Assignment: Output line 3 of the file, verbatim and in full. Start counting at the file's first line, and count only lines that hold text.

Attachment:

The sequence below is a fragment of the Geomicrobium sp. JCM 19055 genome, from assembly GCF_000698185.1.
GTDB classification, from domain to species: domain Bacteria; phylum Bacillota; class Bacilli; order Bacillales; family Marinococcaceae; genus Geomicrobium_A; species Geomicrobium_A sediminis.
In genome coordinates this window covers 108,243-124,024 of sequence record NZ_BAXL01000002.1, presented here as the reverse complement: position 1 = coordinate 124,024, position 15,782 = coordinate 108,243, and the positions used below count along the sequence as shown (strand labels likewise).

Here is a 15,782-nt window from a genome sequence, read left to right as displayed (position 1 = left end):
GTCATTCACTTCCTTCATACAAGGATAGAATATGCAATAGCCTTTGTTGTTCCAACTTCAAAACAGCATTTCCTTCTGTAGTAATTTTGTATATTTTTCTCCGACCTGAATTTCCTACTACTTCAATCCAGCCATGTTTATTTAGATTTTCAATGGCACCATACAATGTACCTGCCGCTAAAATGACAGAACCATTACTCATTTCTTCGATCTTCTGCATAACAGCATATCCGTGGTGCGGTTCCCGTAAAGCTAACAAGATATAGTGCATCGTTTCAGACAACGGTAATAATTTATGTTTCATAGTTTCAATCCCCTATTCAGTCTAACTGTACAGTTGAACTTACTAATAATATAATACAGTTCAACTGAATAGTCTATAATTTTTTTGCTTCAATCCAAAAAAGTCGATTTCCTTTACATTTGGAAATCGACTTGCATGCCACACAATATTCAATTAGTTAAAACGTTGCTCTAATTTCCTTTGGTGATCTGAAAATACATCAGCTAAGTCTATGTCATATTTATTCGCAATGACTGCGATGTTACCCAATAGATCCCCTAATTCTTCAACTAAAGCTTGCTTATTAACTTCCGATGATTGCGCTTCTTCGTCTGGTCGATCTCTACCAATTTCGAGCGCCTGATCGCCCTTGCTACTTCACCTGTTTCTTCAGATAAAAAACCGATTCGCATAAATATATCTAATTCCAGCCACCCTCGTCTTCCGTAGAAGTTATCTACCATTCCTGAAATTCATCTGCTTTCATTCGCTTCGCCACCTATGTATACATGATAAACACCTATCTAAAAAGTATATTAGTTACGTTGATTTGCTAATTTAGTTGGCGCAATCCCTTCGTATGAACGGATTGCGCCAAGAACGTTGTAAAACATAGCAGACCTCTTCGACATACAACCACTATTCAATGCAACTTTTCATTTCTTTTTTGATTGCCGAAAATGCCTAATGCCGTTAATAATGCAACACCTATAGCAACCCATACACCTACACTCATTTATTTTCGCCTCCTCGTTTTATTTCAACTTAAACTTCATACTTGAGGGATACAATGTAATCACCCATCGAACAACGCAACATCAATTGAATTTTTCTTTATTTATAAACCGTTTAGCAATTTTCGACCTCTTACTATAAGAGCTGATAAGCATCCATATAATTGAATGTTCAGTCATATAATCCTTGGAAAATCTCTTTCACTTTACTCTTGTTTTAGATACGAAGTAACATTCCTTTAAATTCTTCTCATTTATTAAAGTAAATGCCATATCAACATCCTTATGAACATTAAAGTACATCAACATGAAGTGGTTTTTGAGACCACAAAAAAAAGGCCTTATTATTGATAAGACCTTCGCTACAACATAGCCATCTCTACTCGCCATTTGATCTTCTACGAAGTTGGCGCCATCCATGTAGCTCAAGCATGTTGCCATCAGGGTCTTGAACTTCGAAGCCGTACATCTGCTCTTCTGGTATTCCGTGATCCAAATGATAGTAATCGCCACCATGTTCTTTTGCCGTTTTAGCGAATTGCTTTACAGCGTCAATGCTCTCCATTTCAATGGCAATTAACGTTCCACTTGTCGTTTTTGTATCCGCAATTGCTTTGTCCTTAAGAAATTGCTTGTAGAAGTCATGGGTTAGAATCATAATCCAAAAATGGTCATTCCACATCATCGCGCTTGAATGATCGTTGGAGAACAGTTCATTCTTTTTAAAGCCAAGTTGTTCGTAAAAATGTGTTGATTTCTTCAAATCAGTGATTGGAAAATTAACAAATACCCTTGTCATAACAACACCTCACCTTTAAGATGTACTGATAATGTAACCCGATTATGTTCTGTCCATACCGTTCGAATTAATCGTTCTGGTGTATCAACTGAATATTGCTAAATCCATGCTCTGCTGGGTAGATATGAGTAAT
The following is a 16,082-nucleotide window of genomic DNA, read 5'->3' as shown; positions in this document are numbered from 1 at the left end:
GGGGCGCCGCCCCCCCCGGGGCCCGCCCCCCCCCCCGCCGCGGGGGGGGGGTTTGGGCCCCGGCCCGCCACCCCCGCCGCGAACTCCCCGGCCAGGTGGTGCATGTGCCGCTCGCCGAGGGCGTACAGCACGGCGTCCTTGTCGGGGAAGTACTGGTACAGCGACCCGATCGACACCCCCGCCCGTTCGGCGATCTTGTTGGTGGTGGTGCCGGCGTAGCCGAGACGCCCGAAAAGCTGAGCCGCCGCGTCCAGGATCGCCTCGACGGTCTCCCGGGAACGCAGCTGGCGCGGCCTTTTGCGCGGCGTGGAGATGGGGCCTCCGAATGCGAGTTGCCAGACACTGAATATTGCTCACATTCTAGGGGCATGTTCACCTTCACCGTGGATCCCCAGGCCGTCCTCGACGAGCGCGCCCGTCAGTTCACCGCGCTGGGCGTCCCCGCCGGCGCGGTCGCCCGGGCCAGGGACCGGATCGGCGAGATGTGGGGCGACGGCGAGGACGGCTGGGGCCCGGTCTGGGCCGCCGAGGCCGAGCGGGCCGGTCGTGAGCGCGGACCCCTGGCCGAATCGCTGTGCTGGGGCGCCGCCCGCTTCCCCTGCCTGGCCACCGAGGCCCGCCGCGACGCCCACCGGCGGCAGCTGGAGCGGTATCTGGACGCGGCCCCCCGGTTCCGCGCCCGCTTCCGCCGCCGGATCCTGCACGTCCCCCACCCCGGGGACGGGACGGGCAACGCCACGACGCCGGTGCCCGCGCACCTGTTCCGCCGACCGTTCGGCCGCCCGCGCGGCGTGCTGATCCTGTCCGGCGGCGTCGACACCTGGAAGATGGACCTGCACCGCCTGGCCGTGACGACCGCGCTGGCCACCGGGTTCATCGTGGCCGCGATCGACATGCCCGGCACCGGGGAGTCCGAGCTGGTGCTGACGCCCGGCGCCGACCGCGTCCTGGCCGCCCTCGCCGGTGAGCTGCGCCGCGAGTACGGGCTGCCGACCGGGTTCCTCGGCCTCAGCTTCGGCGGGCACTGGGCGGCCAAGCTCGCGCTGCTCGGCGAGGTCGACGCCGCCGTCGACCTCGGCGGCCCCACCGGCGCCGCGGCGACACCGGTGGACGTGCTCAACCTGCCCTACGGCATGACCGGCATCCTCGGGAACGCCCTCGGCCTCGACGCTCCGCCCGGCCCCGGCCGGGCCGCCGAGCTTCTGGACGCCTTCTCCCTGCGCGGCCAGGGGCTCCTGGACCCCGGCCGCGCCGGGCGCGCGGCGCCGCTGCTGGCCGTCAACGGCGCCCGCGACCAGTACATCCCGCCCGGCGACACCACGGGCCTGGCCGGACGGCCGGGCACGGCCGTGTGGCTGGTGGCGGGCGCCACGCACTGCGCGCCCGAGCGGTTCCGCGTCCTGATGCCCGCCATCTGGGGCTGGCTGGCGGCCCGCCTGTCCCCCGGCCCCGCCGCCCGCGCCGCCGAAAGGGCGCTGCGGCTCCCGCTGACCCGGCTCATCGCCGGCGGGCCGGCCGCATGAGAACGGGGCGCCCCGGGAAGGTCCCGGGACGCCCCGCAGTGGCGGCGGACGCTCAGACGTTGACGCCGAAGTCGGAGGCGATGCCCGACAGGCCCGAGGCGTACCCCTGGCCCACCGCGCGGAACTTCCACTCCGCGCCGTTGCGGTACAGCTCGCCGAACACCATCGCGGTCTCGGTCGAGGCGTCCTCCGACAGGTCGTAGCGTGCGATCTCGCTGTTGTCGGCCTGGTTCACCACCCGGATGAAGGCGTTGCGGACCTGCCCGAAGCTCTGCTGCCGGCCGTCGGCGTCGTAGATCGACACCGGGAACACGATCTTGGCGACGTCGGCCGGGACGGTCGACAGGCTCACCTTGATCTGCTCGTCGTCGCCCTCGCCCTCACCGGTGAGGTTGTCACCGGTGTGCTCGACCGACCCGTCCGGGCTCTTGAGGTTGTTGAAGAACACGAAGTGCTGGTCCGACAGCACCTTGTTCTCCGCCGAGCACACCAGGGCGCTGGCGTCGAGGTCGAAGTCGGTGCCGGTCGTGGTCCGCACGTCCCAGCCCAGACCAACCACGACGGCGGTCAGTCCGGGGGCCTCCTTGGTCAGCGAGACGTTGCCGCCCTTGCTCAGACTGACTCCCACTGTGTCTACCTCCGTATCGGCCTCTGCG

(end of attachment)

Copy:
In genome coordinates this window covers 108,243-124,024 of sequence record NZ_BAXL01000002.1, presented here as the reverse complement: position 1 = coordinate 124,024, position 15,782 = coordinate 108,243, and the positions used below count along the sequence as shown (strand labels likewise).